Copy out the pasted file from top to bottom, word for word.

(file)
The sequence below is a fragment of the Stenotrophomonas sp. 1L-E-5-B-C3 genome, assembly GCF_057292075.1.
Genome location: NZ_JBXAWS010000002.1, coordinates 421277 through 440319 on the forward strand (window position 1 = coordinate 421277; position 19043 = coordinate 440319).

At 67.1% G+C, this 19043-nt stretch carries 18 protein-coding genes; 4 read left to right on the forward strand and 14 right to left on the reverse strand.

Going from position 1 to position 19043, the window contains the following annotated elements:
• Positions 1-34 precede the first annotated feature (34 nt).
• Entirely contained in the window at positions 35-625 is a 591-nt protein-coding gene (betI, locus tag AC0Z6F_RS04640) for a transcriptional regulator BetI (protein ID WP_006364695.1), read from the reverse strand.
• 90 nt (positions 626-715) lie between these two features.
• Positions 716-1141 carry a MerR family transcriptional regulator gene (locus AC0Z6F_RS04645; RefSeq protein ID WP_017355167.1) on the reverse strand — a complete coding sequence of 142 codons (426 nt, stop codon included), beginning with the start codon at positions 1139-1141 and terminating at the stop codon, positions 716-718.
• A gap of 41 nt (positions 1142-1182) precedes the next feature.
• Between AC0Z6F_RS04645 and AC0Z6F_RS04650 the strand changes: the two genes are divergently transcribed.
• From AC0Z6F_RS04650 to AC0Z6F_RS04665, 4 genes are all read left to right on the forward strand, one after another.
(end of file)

The sequence below is a fragment of the Stenotrophomonas sp. 1L-E-5-B-C3 genome, assembly GCF_057292075.1.
Genome location: NZ_JBXAWS010000002.1, coordinates 421277 through 440319 on the forward strand (window position 1 = coordinate 421277; position 19043 = coordinate 440319).

At 67.1% G+C, this 19043-nt stretch carries 18 protein-coding genes; 4 read left to right on the forward strand and 14 right to left on the reverse strand.

Going from position 1 to position 19043, the window contains the following annotated elements:
• Positions 1-34 precede the first annotated feature (34 nt).
• Entirely contained in the window at positions 35-625 is a 591-nt protein-coding gene (betI, locus tag AC0Z6F_RS04640) for a transcriptional regulator BetI (protein ID WP_006364695.1), read from the reverse strand.
• 90 nt (positions 626-715) lie between these two features.
• Positions 716-1141 carry a MerR family transcriptional regulator gene (locus AC0Z6F_RS04645; RefSeq protein ID WP_017355167.1) on the reverse strand — a complete coding sequence of 142 codons (426 nt, stop codon included), beginning with the start codon at positions 1139-1141 and terminating at the stop codon, positions 716-718.
• A gap of 41 nt (positions 1142-1182) precedes the next feature.
• Between AC0Z6F_RS04645 and AC0Z6F_RS04650 the strand changes: the two genes are divergently transcribed.
• From AC0Z6F_RS04650 to AC0Z6F_RS04665, 4 genes are all read left to right on the forward strand, one after another.